Building on this close relationship between Irish and European monasteries a number of ecclesiastical settlements were established in Ireland that accommodated European monks, in particular Anglo-Saxon monks. The most note worthy of these was the settlement in Garryhundon. It is quite likely that the site had a direct relationship with the monastery that was located at the site now occupied by St. Laserian’s Cathedral in Old Leighlin. This monastery, which is believed to have had over one thousand monks, was for several centuries a major ecclesiastical settlement.

From 678AD to 690AD a student named Willibrord from Northumbria was trained and based at Rathmelsh (4). From here he led eleven other Carlow based monks on a major mission to the Frisian Land and in 695AD he was consecrated a Bishop by Pope Sergius 1 (5).

St. Willibrord’s tomb in the crypt of the Basilica of Echternach, Luxembourg. Photo Carlow County Museum.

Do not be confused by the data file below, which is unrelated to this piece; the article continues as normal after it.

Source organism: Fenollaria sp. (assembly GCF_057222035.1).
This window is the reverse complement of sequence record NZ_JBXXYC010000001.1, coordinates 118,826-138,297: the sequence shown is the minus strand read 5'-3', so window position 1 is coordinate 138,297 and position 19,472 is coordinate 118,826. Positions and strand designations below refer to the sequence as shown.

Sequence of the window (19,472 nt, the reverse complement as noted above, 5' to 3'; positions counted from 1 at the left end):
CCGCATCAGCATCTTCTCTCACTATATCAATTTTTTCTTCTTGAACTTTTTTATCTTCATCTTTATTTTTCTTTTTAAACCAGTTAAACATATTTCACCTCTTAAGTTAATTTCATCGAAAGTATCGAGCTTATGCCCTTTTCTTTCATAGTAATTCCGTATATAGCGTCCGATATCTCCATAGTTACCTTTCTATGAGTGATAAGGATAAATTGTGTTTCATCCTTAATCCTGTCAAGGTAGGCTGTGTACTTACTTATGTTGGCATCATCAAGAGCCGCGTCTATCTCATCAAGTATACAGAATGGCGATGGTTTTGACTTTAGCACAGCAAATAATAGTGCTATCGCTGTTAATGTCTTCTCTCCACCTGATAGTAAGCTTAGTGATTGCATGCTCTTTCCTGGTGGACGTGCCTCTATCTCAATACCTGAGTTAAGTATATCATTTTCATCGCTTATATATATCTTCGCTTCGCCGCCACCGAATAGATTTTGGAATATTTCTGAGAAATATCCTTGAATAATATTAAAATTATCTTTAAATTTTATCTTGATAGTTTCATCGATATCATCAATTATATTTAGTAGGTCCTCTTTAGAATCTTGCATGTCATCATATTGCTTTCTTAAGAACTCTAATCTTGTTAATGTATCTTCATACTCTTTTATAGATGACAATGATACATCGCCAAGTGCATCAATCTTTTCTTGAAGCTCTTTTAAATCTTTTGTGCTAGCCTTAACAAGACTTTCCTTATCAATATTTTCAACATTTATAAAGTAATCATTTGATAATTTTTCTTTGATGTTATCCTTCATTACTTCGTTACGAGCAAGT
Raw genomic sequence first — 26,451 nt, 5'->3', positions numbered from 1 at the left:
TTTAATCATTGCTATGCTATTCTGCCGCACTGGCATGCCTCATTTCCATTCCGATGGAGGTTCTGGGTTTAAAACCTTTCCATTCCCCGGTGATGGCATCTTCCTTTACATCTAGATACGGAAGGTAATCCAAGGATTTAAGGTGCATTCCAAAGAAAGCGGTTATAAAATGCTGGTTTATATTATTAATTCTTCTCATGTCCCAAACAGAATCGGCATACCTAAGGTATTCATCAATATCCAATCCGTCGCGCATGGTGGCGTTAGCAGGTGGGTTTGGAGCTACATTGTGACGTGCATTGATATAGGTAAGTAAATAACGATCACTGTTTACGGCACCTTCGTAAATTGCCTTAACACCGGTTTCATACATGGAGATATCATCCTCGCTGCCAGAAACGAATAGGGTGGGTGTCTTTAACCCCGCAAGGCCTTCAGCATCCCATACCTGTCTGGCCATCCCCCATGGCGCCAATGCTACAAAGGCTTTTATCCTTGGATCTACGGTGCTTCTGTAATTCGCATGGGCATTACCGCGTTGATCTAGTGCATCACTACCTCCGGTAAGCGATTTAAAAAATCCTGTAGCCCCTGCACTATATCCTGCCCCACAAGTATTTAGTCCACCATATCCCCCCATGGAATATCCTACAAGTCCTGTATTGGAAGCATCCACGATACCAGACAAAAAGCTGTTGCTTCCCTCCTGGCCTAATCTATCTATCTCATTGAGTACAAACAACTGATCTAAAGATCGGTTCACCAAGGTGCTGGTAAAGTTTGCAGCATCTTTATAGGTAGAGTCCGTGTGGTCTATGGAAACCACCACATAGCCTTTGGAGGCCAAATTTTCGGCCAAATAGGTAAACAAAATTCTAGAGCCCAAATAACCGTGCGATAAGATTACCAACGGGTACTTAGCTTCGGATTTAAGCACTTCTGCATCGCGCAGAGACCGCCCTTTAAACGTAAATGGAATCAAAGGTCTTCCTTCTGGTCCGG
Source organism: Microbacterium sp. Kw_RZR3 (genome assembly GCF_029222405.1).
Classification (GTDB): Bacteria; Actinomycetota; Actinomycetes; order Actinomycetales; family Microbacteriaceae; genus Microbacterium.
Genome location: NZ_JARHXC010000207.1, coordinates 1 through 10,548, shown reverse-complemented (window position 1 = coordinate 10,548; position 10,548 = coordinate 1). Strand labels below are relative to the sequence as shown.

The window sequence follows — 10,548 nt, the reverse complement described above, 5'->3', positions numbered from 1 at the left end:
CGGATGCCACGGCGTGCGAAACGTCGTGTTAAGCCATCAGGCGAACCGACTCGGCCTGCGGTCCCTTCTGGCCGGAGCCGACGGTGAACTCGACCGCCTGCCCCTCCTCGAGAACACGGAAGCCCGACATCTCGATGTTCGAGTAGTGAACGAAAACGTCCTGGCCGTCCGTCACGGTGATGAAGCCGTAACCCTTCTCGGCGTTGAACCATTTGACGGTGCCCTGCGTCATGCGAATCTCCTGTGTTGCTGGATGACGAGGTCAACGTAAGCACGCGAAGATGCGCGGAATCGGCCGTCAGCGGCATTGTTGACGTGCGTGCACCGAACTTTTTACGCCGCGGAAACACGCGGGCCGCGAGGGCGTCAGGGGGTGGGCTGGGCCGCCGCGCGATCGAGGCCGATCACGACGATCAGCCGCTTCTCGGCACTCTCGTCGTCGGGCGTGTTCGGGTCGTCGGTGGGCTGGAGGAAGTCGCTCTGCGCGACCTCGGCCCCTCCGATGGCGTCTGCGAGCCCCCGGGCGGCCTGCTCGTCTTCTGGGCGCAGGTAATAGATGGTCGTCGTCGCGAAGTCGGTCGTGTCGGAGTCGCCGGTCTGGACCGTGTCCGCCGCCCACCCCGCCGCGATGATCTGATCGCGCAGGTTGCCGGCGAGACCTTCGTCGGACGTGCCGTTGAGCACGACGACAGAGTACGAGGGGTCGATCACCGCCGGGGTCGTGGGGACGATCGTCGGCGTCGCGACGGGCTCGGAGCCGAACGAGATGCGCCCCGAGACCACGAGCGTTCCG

He initially built a cathedral in Utrecht, Holland but later he moved to present day Luxembourg and to the town of Echternach where he founded an abbey. From here he continued to co-ordinate missions of the surrounding countries and in 739AD he died aged 81 (6). He is buried in Echternach, and he is the only saint to be buried in Luxembourg. As part of the abbey in Echternach he established a very important scriptorium and for a considerable period of time many great European bibles, psalms and prayer books were produced by the Abbey. It is likely that the initial scribes were from Carlow.